The New Hot Wheels Run on Diesel

A few weeks ago, my friend let me borrow his VW Touareg SUV for the weekend. While most guys drone on and on before they let you behind the wheel of their precious ride, my friend reiterated just one thing: Only fill 'er up with diesel. At first, I thought he was joking. Here I was in this sleek, upscale ride, getting comfy in my posh leather seat—wasn't diesel for industrial, smog-spewing 18-wheelers? Wouldn't I have to go to a special truck stop gas station to fill up? The answer was a definitive "no" to both. I decided to look into the fuel to see why companies like Volkswagen, Mercedes, Audi, and BMW are placing their bets on diesel.

It's been time-tested. The first passenger model was a 1936 Mercedes, so there's been decades of improvement to the technology.

It's the way of the future. J.D. Power and Associates predicts that the number of diesel vehicles purchased in the U.S. will double by 2012.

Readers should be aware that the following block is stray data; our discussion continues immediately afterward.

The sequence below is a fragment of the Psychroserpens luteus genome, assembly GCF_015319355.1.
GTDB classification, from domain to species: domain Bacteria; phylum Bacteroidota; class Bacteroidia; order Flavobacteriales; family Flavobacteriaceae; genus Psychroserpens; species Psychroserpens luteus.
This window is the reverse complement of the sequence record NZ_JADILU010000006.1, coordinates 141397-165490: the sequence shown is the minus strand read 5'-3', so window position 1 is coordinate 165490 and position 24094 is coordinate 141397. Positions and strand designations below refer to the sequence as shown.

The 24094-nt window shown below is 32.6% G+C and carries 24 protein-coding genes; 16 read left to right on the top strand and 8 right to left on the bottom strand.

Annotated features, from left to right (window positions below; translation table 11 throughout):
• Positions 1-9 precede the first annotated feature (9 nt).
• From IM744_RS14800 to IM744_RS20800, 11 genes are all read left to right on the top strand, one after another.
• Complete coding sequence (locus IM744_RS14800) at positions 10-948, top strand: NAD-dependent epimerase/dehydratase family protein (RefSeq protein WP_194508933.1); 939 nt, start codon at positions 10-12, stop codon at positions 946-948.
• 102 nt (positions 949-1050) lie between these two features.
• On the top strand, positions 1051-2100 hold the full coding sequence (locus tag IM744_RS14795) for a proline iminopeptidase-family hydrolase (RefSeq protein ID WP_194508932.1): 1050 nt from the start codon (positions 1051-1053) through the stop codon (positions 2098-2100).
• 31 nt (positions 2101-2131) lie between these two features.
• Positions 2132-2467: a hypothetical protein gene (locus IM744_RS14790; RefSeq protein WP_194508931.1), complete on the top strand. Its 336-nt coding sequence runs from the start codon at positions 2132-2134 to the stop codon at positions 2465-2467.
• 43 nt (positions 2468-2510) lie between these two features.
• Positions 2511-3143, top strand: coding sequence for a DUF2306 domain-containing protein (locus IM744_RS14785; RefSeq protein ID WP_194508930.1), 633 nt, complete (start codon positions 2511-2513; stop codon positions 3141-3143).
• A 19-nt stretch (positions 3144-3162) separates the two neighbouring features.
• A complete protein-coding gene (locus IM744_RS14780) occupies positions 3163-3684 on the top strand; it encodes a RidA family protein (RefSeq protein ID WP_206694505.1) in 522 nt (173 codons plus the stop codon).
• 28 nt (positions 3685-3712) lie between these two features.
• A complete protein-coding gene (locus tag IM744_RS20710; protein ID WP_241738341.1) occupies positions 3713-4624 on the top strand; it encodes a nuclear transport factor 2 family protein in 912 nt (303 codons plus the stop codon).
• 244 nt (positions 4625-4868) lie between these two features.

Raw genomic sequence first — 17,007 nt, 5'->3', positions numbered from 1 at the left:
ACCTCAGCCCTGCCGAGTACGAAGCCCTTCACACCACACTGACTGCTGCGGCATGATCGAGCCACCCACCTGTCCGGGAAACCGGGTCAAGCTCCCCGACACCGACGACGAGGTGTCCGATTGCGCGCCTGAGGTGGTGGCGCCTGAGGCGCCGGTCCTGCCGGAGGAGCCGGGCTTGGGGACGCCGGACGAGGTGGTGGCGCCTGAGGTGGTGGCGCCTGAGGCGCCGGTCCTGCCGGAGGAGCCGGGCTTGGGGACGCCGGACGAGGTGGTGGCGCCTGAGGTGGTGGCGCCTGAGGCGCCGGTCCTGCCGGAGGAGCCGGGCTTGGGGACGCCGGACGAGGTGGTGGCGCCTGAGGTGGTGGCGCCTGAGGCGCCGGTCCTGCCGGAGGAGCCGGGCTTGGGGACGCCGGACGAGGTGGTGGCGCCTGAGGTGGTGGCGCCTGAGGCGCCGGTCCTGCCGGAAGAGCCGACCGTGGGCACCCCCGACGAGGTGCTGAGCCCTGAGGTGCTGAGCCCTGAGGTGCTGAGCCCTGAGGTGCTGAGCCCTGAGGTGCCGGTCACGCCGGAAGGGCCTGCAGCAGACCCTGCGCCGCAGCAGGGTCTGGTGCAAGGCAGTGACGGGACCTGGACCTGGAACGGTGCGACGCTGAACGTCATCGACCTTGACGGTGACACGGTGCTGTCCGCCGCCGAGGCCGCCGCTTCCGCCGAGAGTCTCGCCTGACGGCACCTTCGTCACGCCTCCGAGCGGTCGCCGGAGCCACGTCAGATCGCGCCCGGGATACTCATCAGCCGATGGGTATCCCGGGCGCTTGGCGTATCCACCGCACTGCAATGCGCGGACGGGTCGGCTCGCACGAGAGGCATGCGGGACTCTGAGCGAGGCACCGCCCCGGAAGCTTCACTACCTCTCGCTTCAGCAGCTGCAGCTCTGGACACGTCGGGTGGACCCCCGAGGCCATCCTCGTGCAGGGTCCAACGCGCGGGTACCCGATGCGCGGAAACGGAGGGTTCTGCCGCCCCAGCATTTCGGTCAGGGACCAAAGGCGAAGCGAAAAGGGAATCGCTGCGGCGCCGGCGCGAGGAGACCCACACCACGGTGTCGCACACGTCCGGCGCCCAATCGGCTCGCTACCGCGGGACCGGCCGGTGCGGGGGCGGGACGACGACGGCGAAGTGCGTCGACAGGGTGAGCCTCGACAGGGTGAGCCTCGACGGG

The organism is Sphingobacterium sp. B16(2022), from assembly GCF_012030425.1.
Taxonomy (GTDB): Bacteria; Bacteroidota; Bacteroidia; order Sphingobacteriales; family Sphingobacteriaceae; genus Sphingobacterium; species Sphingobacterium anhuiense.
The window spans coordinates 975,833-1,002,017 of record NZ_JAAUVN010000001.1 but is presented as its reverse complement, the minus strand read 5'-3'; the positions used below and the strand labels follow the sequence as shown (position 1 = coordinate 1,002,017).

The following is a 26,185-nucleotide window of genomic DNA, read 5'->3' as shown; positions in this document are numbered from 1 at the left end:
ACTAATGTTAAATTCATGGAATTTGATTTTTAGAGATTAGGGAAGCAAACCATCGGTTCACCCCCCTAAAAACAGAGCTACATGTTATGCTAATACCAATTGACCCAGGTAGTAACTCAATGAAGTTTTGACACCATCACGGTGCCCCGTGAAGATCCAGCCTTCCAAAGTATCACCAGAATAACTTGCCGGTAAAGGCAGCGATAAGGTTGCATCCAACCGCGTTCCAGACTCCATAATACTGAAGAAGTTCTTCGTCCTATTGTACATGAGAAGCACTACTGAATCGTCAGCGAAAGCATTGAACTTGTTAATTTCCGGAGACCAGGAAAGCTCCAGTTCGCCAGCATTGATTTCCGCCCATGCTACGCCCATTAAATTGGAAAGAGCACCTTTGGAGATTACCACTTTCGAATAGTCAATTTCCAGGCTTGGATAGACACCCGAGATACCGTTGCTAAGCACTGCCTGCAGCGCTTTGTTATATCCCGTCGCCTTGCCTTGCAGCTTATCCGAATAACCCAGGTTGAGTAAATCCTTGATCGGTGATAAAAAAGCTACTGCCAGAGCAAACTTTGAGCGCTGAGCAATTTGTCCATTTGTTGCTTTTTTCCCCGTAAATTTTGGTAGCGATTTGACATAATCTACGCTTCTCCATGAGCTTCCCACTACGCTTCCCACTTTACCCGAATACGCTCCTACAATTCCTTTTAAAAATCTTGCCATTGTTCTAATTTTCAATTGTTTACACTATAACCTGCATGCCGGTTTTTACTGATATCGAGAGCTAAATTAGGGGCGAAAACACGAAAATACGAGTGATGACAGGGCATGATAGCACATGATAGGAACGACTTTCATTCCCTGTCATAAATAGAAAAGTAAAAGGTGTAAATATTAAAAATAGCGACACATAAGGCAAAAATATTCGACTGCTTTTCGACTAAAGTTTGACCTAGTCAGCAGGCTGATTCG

It's greener. Like the VW Touareg I drove, many run on low-sulfur "clean diesel," which means it's 98.5% cleaner than 1970s-era diesel cars. According to the EPA, if 33% of American drives switched to diesel, we'd reduce our need for oil imports by 1.5 million barrels every day, or about 10% of our imported oil.

It goes farther. In Europe, diesel cars rule the road, since they're known for getting far more miles per gallon than conventional gas, and also for having more durable engines.

It may be cheaper. Not only will you save money if you get more mpg, but Congress also offers $3,400 in tax incentives on diesel cars.

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